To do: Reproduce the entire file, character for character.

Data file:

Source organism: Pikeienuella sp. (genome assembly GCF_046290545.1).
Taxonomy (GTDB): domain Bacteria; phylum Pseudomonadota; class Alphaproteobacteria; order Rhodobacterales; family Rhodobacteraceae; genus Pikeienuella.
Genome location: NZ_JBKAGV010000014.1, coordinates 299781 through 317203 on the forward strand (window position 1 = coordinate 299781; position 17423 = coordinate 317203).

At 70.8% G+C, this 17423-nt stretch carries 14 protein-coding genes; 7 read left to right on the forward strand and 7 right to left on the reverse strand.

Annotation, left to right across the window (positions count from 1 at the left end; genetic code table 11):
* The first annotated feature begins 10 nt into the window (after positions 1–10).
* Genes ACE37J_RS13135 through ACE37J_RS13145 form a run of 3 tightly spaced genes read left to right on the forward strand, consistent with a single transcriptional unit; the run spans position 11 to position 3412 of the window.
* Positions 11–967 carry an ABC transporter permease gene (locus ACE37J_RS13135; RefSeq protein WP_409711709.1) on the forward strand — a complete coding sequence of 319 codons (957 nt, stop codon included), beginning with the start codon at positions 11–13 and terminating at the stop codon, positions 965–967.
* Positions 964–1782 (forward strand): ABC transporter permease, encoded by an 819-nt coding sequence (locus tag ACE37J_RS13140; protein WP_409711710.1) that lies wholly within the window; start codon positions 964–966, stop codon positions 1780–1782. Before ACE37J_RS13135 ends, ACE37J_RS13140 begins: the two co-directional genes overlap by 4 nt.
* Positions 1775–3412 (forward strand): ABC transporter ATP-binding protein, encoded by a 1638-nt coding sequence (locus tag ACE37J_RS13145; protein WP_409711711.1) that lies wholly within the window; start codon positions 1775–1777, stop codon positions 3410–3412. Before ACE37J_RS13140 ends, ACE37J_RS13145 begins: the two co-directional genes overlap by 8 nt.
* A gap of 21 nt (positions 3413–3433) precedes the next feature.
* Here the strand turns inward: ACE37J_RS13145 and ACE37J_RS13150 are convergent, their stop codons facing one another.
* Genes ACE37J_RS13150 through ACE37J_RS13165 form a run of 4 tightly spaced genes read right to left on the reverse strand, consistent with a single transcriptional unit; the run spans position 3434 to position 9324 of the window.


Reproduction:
Source organism: Pikeienuella sp. (genome assembly GCF_046290545.1).
Taxonomy (GTDB): domain Bacteria; phylum Pseudomonadota; class Alphaproteobacteria; order Rhodobacterales; family Rhodobacteraceae; genus Pikeienuella.
Genome location: NZ_JBKAGV010000014.1, coordinates 299781 through 317203 on the forward strand (window position 1 = coordinate 299781; position 17423 = coordinate 317203).

At 70.8% G+C, this 17423-nt stretch carries 14 protein-coding genes; 7 read left to right on the forward strand and 7 right to left on the reverse strand.

Annotation, left to right across the window (positions count from 1 at the left end; genetic code table 11):
* The first annotated feature begins 10 nt into the window (after positions 1–10).
* Genes ACE37J_RS13135 through ACE37J_RS13145 form a run of 3 tightly spaced genes read left to right on the forward strand, consistent with a single transcriptional unit; the run spans position 11 to position 3412 of the window.
* Positions 11–967 carry an ABC transporter permease gene (locus ACE37J_RS13135; RefSeq protein WP_409711709.1) on the forward strand — a complete coding sequence of 319 codons (957 nt, stop codon included), beginning with the start codon at positions 11–13 and terminating at the stop codon, positions 965–967.
* Positions 964–1782 (forward strand): ABC transporter permease, encoded by an 819-nt coding sequence (locus tag ACE37J_RS13140; protein WP_409711710.1) that lies wholly within the window; start codon positions 964–966, stop codon positions 1780–1782. Before ACE37J_RS13135 ends, ACE37J_RS13140 begins: the two co-directional genes overlap by 4 nt.
* Positions 1775–3412 (forward strand): ABC transporter ATP-binding protein, encoded by a 1638-nt coding sequence (locus tag ACE37J_RS13145; protein WP_409711711.1) that lies wholly within the window; start codon positions 1775–1777, stop codon positions 3410–3412. Before ACE37J_RS13140 ends, ACE37J_RS13145 begins: the two co-directional genes overlap by 8 nt.
* A gap of 21 nt (positions 3413–3433) precedes the next feature.
* Here the strand turns inward: ACE37J_RS13145 and ACE37J_RS13150 are convergent, their stop codons facing one another.
* Genes ACE37J_RS13150 through ACE37J_RS13165 form a run of 4 tightly spaced genes read right to left on the reverse strand, consistent with a single transcriptional unit; the run spans position 3434 to position 9324 of the window.